manipulating of a non-trivial amount of data.
Such atomic file replacement supposes that temporary files are
easily distinguished by their filename or directory location;
atomic rename(2) supposes files are created on the right filesystem.
* A lower-level driver for persistence would similarly have to deal
with updating superblocks or block heads (with older version of a superblock
being still valid until the new one is succesfully committed).
Low-level drivers for hierarchical persistent data
can be experimented OTOP with read/write and fsync, or mmap and msync
(one thread being blocked by the sync while the other ones go on;
fsync and msync have file-wide coarseness, though;
maybe linux on the proper filesystem has a system call for committing
data with finer grain.)
* to allow for roll-back, job handlers would periodically save their state
or log changes to their state. Beware of atomicity problems.
Opening a file in the job's directory and writing a S-EX to it is fine.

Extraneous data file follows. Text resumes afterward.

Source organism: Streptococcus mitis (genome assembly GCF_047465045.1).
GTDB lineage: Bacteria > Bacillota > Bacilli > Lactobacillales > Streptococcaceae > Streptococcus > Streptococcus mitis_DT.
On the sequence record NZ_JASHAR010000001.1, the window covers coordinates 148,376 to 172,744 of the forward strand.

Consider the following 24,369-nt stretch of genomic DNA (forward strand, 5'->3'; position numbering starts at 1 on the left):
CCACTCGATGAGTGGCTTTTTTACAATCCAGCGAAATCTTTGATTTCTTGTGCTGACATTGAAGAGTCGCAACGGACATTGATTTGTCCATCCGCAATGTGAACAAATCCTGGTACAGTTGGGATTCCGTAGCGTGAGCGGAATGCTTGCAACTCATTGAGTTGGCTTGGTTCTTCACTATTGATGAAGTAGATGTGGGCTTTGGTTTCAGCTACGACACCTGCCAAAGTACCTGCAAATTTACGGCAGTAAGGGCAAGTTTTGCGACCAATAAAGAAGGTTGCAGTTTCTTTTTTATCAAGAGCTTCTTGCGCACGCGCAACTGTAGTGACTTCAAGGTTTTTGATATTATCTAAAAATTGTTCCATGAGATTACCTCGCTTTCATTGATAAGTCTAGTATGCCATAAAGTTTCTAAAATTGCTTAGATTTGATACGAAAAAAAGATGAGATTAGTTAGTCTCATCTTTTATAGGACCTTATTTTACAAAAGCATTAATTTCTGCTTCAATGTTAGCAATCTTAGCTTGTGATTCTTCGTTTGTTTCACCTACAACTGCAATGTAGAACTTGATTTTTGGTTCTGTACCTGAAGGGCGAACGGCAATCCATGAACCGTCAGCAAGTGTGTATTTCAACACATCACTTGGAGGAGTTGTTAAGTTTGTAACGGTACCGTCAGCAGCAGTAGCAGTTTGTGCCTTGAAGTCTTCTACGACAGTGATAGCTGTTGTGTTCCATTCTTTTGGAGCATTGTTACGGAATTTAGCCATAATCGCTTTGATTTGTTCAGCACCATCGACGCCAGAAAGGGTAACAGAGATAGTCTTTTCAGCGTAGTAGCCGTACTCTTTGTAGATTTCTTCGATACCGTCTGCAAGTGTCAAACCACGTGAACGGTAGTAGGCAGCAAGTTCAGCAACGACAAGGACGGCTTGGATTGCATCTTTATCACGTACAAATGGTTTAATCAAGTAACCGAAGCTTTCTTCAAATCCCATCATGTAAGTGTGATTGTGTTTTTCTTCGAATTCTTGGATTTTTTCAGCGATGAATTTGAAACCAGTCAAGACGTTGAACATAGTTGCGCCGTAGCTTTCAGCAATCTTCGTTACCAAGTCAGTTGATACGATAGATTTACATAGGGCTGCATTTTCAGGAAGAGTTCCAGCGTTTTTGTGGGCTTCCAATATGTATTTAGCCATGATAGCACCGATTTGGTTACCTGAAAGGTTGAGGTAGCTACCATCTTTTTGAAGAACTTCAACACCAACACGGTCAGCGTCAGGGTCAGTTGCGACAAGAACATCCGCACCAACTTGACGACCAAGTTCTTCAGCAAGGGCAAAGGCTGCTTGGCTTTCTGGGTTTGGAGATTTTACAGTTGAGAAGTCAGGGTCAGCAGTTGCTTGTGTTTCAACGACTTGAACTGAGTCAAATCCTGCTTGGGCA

If READ fails, the file wasn't successfully committed.
Job recovery would thus consist in rebuilding the state from logs
before to continue execution. Saving the whole state is the case
when the log has exactly one element (needs be atomically updated).
* READing a job main file (if present)
data (in an reader with properly restricted capabilities)
could very well be the restart function.
i.e., the source for the restart function IS the job's main file.
* Before to recursively delete a done/cancelled/foo job's directory,
atomically move it to a queue of directories to purge. Before to begin
deleting it, atomically move it to a proper place and stop its processes
(calling their rollback function, within a robustifier that has a timeout).
* correctly killing clusters of processes that compose a job is a task
that requires proper bookkeeping. See how unix usually does it by
writing the pid to a /var/run/foo.pid file, which works fine iff
there is only one process for the job, or that it can robustly clean up
the subprocesses it launched, if asked to.
* monitoring jobs so that they are live, that they don't eat too
much resource, that they have the right priority, etc.,
is another painful job that could be done erlang-style,
with some generic monitor code, and job-specific routines to detect
liveness, resource-correctness, etc.
An advanced monitor could even kill -STOP/-CONT depending on load.
* add proper merging/splitting primitives for objects within a queue.
This could be use to optimize jobs, to store logs efficiently,